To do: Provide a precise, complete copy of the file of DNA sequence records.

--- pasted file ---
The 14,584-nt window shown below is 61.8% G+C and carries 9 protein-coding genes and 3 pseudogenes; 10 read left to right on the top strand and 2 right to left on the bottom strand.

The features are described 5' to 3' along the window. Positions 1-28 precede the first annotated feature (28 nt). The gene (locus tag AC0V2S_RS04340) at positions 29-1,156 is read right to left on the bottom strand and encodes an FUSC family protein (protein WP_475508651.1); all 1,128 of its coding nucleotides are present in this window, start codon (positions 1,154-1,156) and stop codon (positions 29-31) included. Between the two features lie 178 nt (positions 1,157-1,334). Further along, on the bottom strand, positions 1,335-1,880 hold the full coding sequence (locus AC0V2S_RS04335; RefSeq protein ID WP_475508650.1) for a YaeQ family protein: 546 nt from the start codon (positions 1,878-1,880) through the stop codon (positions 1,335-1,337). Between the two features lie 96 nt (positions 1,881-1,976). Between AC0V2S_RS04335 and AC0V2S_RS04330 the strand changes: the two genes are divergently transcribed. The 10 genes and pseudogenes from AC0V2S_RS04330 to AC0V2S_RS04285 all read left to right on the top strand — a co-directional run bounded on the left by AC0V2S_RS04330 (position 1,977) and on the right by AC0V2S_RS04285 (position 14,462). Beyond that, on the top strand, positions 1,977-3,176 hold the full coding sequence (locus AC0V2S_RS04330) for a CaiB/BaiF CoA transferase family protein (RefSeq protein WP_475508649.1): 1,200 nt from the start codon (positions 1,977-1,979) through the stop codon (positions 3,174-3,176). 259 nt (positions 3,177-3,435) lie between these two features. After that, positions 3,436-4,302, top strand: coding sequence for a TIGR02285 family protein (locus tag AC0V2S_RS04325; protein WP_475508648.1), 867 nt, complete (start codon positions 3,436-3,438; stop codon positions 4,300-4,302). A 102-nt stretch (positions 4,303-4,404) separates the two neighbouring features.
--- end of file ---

The 14,584-nt window shown below is 61.8% G+C and carries 9 protein-coding genes and 3 pseudogenes; 10 read left to right on the top strand and 2 right to left on the bottom strand.

The features are described 5' to 3' along the window. Positions 1-28 precede the first annotated feature (28 nt). The gene (locus tag AC0V2S_RS04340) at positions 29-1,156 is read right to left on the bottom strand and encodes an FUSC family protein (protein WP_475508651.1); all 1,128 of its coding nucleotides are present in this window, start codon (positions 1,154-1,156) and stop codon (positions 29-31) included. Between the two features lie 178 nt (positions 1,157-1,334). Further along, on the bottom strand, positions 1,335-1,880 hold the full coding sequence (locus AC0V2S_RS04335; RefSeq protein ID WP_475508650.1) for a YaeQ family protein: 546 nt from the start codon (positions 1,878-1,880) through the stop codon (positions 1,335-1,337). Between the two features lie 96 nt (positions 1,881-1,976). Between AC0V2S_RS04335 and AC0V2S_RS04330 the strand changes: the two genes are divergently transcribed. The 10 genes and pseudogenes from AC0V2S_RS04330 to AC0V2S_RS04285 all read left to right on the top strand — a co-directional run bounded on the left by AC0V2S_RS04330 (position 1,977) and on the right by AC0V2S_RS04285 (position 14,462). Beyond that, on the top strand, positions 1,977-3,176 hold the full coding sequence (locus AC0V2S_RS04330) for a CaiB/BaiF CoA transferase family protein (RefSeq protein WP_475508649.1): 1,200 nt from the start codon (positions 1,977-1,979) through the stop codon (positions 3,174-3,176). 259 nt (positions 3,177-3,435) lie between these two features. After that, positions 3,436-4,302, top strand: coding sequence for a TIGR02285 family protein (locus tag AC0V2S_RS04325; protein WP_475508648.1), 867 nt, complete (start codon positions 3,436-3,438; stop codon positions 4,300-4,302). A 102-nt stretch (positions 4,303-4,404) separates the two neighbouring features.